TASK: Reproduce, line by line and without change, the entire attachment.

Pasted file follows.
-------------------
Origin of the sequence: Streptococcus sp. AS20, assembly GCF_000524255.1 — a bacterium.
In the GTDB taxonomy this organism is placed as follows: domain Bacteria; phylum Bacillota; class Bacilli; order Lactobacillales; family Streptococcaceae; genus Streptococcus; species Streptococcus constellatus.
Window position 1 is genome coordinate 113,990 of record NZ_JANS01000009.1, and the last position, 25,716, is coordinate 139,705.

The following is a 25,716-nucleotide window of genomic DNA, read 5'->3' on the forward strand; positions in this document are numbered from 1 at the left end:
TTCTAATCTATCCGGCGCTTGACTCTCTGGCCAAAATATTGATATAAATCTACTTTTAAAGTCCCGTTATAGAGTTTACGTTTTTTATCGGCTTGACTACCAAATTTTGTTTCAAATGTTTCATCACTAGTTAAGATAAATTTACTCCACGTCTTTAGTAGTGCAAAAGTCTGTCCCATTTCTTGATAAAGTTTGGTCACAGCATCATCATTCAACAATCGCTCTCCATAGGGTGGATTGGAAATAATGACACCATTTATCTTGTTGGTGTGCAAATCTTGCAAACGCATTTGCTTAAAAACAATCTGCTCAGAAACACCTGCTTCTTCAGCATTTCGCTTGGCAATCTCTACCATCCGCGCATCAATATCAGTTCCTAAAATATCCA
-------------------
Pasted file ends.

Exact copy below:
Origin of the sequence: Streptococcus sp. AS20, assembly GCF_000524255.1 — a bacterium.
In the GTDB taxonomy this organism is placed as follows: domain Bacteria; phylum Bacillota; class Bacilli; order Lactobacillales; family Streptococcaceae; genus Streptococcus; species Streptococcus constellatus.
Window position 1 is genome coordinate 113,990 of record NZ_JANS01000009.1, and the last position, 25,716, is coordinate 139,705.

The following is a 25,716-nucleotide window of genomic DNA, read 5'->3' on the forward strand; positions in this document are numbered from 1 at the left end:
TTCTAATCTATCCGGCGCTTGACTCTCTGGCCAAAATATTGATATAAATCTACTTTTAAAGTCCCGTTATAGAGTTTACGTTTTTTATCGGCTTGACTACCAAATTTTGTTTCAAATGTTTCATCACTAGTTAAGATAAATTTACTCCACGTCTTTAGTAGTGCAAAAGTCTGTCCCATTTCTTGATAAAGTTTGGTCACAGCATCATCATTCAACAATCGCTCTCCATAGGGTGGATTGGAAATAATGACACCATTTATCTTGTTGGTGTGCAAATCTTGCAAACGCATTTGCTTAAAAACAATCTGCTCAGAAACACCTGCTTCTTCAGCATTTCGCTTGGCAATCTCTACCATCCGCGCATCAATATCAGTTCCTAAAATATCCA